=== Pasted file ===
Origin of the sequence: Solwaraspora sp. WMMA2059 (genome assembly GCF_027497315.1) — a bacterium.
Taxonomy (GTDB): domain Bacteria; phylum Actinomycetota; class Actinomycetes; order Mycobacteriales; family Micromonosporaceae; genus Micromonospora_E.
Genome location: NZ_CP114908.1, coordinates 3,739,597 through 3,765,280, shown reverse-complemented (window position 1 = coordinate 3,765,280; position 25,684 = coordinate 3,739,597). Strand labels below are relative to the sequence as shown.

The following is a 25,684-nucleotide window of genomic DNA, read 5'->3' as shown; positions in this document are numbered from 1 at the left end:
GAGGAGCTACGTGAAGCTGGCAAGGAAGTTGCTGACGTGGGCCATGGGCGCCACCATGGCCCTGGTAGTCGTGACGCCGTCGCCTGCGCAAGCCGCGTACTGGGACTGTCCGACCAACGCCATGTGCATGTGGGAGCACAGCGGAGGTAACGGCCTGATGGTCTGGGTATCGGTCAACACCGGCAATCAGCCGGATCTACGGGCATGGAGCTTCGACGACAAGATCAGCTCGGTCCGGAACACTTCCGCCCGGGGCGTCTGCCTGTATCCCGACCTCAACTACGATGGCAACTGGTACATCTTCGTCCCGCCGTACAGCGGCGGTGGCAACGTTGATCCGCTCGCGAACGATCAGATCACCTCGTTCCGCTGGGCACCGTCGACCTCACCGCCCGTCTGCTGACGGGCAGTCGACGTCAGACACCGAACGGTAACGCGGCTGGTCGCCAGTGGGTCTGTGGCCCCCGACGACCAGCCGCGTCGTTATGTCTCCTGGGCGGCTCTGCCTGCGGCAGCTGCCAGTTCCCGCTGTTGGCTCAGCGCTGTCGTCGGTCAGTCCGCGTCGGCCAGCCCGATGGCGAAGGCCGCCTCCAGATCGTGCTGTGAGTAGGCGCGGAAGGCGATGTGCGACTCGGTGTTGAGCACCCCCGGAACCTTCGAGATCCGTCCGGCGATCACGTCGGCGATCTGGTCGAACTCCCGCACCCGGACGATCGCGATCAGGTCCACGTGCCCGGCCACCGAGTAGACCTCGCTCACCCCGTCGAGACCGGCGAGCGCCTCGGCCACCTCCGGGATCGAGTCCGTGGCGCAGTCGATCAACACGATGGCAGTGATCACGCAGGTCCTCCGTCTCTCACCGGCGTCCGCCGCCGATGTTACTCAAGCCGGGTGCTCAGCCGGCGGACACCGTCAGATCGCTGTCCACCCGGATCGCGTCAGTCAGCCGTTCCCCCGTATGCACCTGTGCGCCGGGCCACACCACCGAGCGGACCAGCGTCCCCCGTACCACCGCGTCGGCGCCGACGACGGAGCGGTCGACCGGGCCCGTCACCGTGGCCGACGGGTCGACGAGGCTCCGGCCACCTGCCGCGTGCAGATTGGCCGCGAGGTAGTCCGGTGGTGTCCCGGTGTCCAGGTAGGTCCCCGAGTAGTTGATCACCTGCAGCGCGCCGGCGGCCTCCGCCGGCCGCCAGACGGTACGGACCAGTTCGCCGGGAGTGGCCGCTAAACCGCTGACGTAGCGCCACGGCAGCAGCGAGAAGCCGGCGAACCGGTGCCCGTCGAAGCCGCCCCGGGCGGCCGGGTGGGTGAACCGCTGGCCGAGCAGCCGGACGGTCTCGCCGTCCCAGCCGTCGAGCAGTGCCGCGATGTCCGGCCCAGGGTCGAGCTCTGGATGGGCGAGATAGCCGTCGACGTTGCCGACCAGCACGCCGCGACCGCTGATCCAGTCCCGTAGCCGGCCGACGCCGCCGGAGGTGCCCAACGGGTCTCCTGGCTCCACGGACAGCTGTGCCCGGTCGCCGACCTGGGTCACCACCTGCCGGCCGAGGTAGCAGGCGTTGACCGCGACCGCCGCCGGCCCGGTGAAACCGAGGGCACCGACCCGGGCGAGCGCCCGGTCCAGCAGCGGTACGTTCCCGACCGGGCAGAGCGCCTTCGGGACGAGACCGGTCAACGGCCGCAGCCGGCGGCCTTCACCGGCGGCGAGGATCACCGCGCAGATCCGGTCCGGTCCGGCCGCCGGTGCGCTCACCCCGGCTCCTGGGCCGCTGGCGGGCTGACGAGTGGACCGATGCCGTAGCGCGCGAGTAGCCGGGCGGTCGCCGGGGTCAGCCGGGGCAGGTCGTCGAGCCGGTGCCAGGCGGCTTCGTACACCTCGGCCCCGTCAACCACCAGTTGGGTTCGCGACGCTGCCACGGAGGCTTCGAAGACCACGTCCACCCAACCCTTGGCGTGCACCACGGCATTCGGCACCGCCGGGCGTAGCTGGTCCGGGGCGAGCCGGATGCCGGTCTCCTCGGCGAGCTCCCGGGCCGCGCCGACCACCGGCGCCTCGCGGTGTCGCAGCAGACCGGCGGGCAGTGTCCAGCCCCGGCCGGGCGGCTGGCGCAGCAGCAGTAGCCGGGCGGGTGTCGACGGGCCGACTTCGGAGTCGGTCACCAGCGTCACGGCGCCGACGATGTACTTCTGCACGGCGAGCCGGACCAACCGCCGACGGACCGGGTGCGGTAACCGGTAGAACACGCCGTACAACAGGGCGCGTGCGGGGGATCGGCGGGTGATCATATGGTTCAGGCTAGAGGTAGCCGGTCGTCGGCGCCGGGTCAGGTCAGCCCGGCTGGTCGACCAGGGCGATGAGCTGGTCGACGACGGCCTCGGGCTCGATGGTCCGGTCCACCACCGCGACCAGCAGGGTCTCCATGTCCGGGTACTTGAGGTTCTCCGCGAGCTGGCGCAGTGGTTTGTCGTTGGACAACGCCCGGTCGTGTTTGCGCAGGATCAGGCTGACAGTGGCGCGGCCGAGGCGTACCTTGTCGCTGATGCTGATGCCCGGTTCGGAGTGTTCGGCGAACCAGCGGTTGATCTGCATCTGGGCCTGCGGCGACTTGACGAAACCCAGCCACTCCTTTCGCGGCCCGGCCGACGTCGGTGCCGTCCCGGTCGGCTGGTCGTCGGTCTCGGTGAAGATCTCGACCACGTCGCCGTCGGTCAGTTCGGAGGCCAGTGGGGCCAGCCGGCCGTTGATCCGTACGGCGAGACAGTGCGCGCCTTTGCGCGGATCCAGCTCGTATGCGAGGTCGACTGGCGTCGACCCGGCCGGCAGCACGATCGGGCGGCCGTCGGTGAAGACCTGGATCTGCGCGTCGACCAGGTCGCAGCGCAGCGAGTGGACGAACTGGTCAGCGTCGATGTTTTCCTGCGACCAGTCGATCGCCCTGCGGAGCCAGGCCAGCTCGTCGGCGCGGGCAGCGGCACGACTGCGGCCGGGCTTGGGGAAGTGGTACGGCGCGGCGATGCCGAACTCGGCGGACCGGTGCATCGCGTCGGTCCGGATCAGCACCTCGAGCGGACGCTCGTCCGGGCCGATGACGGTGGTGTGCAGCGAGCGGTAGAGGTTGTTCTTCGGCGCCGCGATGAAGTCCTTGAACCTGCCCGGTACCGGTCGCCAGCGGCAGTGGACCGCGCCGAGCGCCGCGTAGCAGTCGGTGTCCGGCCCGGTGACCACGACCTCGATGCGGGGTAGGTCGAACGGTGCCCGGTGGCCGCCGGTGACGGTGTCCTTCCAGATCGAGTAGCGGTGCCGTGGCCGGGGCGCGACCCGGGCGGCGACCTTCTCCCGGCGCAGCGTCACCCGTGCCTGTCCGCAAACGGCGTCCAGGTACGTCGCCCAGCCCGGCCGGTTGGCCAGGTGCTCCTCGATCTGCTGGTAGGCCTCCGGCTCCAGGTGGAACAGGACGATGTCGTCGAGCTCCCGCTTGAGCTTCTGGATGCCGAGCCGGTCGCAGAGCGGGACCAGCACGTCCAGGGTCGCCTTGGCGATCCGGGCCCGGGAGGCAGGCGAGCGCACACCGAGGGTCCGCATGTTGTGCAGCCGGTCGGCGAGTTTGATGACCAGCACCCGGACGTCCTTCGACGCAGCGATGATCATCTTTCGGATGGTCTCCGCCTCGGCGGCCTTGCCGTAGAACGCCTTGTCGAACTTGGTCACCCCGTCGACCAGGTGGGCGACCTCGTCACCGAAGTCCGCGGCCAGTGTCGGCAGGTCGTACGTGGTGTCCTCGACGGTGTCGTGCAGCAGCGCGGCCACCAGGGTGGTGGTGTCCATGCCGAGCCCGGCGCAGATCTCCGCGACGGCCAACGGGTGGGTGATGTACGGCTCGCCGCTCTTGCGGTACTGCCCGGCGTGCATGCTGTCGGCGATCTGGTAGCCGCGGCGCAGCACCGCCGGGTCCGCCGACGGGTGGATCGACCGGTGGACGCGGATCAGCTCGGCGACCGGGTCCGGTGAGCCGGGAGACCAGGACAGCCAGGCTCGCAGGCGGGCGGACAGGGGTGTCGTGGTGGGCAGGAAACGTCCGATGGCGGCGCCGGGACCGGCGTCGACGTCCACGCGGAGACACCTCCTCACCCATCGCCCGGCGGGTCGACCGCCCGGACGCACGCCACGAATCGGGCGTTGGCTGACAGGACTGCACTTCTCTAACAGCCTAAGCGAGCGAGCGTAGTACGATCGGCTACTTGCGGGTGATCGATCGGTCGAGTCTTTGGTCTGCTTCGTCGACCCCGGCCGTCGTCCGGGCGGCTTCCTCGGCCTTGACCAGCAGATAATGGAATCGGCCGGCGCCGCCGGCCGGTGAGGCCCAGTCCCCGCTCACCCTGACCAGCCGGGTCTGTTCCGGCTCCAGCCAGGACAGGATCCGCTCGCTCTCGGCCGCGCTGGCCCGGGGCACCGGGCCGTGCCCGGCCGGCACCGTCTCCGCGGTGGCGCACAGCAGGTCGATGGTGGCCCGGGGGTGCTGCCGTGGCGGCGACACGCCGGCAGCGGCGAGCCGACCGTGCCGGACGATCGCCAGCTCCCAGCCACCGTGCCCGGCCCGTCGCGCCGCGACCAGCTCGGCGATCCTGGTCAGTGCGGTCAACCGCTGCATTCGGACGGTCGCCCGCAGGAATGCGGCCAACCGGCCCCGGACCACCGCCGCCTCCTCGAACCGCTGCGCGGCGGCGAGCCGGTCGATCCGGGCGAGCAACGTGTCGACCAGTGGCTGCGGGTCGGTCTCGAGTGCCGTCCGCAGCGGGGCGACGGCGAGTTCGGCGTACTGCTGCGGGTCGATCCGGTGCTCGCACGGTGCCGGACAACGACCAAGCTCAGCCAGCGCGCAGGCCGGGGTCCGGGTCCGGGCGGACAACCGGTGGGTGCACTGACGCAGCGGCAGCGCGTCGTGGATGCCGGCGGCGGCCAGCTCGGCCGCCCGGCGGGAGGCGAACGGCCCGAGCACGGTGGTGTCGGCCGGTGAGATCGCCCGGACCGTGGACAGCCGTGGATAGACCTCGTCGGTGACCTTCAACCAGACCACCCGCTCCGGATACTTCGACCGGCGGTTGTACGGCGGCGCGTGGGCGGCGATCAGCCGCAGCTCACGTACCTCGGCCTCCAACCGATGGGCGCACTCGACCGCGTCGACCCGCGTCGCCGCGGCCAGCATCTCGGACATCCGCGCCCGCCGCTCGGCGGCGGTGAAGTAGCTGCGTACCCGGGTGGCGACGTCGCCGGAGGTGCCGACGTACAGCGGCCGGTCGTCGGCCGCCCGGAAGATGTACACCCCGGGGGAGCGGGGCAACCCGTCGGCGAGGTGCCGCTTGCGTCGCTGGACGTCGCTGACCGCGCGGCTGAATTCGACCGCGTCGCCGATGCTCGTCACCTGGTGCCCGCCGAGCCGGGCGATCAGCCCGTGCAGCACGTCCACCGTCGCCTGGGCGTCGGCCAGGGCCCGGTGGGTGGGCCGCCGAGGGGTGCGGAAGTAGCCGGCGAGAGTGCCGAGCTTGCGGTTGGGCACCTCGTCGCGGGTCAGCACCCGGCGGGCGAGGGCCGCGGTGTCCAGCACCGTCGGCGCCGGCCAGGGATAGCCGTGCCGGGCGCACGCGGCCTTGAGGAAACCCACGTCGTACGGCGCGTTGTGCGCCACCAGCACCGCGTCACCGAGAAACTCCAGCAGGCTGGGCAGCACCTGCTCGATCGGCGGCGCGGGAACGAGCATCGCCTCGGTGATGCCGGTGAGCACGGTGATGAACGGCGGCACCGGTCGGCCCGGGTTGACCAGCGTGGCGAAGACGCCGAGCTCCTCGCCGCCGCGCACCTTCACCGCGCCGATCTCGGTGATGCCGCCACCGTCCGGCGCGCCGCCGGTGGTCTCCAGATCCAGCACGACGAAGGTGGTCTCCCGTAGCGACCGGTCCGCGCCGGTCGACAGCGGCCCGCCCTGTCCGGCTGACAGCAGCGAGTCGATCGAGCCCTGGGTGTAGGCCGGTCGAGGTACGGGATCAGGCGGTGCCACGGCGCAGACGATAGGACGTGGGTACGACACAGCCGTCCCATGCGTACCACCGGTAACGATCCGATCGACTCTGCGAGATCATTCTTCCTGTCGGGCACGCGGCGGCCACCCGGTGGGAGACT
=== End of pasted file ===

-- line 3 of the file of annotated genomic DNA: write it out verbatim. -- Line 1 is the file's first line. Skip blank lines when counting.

Genome location: NZ_CP114908.1, coordinates 3,739,597 through 3,765,280, shown reverse-complemented (window position 1 = coordinate 3,765,280; position 25,684 = coordinate 3,739,597). Strand labels below are relative to the sequence as shown.